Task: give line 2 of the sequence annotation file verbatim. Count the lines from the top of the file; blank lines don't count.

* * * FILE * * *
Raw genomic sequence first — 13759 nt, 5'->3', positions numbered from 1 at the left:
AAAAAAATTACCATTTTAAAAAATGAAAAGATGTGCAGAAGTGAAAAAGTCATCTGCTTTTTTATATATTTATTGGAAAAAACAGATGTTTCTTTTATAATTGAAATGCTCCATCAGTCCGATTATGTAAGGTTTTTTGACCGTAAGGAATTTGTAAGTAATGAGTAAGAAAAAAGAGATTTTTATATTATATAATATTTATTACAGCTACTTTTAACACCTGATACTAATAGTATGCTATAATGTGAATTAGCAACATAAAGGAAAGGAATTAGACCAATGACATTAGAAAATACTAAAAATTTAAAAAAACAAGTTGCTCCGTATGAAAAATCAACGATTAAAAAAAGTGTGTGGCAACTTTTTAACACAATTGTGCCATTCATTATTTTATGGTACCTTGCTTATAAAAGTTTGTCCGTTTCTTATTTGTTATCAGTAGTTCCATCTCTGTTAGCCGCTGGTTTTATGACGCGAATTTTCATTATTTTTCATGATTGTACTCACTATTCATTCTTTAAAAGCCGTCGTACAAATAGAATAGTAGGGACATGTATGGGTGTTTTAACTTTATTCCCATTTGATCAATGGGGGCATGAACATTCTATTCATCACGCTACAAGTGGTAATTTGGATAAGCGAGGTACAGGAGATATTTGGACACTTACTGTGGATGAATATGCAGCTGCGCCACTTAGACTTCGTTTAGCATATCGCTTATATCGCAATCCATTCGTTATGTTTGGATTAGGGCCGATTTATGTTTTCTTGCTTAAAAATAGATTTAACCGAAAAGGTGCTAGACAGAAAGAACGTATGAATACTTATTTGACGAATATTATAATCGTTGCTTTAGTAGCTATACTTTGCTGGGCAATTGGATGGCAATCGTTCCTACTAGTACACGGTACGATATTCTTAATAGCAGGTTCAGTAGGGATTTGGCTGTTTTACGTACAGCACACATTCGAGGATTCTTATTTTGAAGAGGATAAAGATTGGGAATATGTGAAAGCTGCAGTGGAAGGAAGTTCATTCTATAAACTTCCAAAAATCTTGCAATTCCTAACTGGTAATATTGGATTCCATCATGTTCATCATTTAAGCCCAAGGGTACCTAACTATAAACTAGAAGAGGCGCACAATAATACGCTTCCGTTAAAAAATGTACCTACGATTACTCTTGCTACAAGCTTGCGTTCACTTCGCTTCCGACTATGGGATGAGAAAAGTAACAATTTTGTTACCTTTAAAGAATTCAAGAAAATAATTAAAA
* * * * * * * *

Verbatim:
AAAAAAATTACCATTTTAAAAAATGAAAAGATGTGCAGAAGTGAAAAAGTCATCTGCTTTTTTATATATTTATTGGAAAAAACAGATGTTTCTTTTATAATTGAAATGCTCCATCAGTCCGATTATGTAAGGTTTTTTGACCGTAAGGAATTTGTAAGTAATGAGTAAGAAAAAAGAGATTTTTATATTATATAATATTTATTACAGCTACTTTTAACACCTGATACTAATAGTATGCTATAATGTGAATTAGCAACATAAAGGAAAGGAATTAGACCAATGACATTAGAAAATACTAAAAATTTAAAAAAACAAGTTGCTCCGTATGAAAAATCAACGATTAAAAAAAGTGTGTGGCAACTTTTTAACACAATTGTGCCATTCATTATTTTATGGTACCTTGCTTATAAAAGTTTGTCCGTTTCTTATTTGTTATCAGTAGTTCCATCTCTGTTAGCCGCTGGTTTTATGACGCGAATTTTCATTATTTTTCATGATTGTACTCACTATTCATTCTTTAAAAGCCGTCGTACAAATAGAATAGTAGGGACATGTATGGGTGTTTTAACTTTATTCCCATTTGATCAATGGGGGCATGAACATTCTATTCATCACGCTACAAGTGGTAATTTGGATAAGCGAGGTACAGGAGATATTTGGACACTTACTGTGGATGAATATGCAGCTGCGCCACTTAGACTTCGTTTAGCATATCGCTTATATCGCAATCCATTCGTTATGTTTGGATTAGGGCCGATTTATGTTTTCTTGCTTAAAAATAGATTTAACCGAAAAGGTGCTAGACAGAAAGAACGTATGAATACTTATTTGACGAATATTATAATCGTTGCTTTAGTAGCTATACTTTGCTGGGCAATTGGATGGCAATCGTTCCTACTAGTACACGGTACGATATTCTTAATAGCAGGTTCAGTAGGGATTTGGCTGTTTTACGTACAGCACACATTCGAGGATTCTTATTTTGAAGAGGATAAAGATTGGGAATATGTGAAAGCTGCAGTGGAAGGAAGTTCATTCTATAAACTTCCAAAAATCTTGCAATTCCTAACTGGTAATATTGGATTCCATCATGTTCATCATTTAAGCCCAAGGGTACCTAACTATAAACTAGAAGAGGCGCACAATAATACGCTTCCGTTAAAAAATGTACCTACGATTACTCTTGCTACAAGCTTGCGTTCACTTCGCTTCCGACTATGGGATGAGAAAAGTAACAATTTTGTTACCTTTAAAGAATTCAAGAAAATAATTAAAA